Working gives people the opportunity to show their abilities, take pride in their accomplishments, and contribute to the community. While there are organizations such as Easter Seals and government funded programs like Vocational Rehabilitation that provide job training and placement to people with disabilities, those services vary by area. Typically, those programs do not serve people under the age of 18. Overall, it is the parent’s responsibility to ensure their child is prepared to enter the workforce when the time comes. In this article, we will discuss how to begin working with your child on job skills so they will be prepared as they transition into adulthood.
Executive function is an umbrella term used to describe a set of cognitive skills we use to successfully navigate everyday life. We rely on them to learn, achieve goals, manage emotions, pay attention, organize, plan, and adapt to our environment. While everyone must learn and develop executive functioning skills throughout their life, people with autism often struggle with executive function, requiring accommodations and explicit instruction in order to thrive.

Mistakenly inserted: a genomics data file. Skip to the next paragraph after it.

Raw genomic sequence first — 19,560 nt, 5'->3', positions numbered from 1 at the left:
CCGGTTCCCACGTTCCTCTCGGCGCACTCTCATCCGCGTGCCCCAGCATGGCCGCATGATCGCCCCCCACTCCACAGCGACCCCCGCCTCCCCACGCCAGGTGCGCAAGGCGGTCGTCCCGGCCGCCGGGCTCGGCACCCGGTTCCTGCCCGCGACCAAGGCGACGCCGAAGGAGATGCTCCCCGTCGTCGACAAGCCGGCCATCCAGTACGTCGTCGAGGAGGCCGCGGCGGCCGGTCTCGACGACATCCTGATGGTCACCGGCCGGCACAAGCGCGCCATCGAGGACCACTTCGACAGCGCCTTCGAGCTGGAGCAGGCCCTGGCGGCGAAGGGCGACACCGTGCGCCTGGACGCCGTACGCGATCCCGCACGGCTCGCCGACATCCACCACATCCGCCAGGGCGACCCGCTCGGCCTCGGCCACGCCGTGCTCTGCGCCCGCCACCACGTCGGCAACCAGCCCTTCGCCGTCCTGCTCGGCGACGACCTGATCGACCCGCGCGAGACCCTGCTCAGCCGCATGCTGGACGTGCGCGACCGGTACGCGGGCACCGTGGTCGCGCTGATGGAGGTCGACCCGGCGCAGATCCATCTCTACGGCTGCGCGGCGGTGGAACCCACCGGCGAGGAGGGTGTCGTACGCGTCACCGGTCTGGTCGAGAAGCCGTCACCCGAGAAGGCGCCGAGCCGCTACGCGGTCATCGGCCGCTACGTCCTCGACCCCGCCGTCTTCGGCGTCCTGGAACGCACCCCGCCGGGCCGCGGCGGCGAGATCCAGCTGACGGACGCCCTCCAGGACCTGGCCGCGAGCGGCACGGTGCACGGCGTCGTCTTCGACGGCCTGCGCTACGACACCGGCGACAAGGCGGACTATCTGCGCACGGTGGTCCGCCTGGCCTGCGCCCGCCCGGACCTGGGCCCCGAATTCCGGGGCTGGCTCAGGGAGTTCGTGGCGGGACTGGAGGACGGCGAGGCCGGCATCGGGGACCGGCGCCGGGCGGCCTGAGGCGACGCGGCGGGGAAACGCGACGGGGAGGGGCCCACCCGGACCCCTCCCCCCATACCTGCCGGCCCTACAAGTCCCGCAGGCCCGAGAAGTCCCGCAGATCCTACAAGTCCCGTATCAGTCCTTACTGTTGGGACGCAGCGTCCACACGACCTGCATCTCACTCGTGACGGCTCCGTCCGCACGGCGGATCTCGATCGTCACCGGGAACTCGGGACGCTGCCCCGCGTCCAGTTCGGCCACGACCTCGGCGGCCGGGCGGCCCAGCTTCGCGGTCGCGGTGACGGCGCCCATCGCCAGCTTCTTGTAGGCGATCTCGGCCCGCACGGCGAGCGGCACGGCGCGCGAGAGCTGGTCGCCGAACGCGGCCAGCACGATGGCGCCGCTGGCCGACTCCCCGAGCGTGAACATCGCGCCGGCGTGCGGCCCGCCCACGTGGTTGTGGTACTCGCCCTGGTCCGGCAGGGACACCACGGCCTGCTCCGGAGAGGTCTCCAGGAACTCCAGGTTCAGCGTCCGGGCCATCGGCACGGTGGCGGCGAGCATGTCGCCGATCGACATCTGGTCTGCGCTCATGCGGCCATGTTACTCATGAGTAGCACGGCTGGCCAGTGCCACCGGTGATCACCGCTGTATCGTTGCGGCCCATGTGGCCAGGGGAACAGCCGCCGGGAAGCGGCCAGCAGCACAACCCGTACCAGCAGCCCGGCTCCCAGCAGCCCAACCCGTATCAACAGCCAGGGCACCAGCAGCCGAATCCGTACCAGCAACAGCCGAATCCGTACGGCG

Friendship is an important part of life. A good friend can provide a feeling of connection, happiness, and self-worth. However, children with autism often have deficits in social skills and communication making it more difficult to form relationships with peers. As a result, parents play a crucial role in helping their children develop friendships and sustain them.
Functional life skills are the everyday tasks we all need to lead independent lives. Mastering these skills builds self-esteem and confidence while gaining autonomy. Many people learn life skills through passive watching, imitation, or practicing a few times. Individuals with autism often need explicit instruction with many more repetitions to obtain the same skills. It […]
One of the core objectives of IDEA is to prepare students for further education, employment, and independent living after high school. IEP transition services fulfill this objective, and the law requires them to begin the year the student turns 16 years old. This is an exciting time when students become part of the IEP team. […]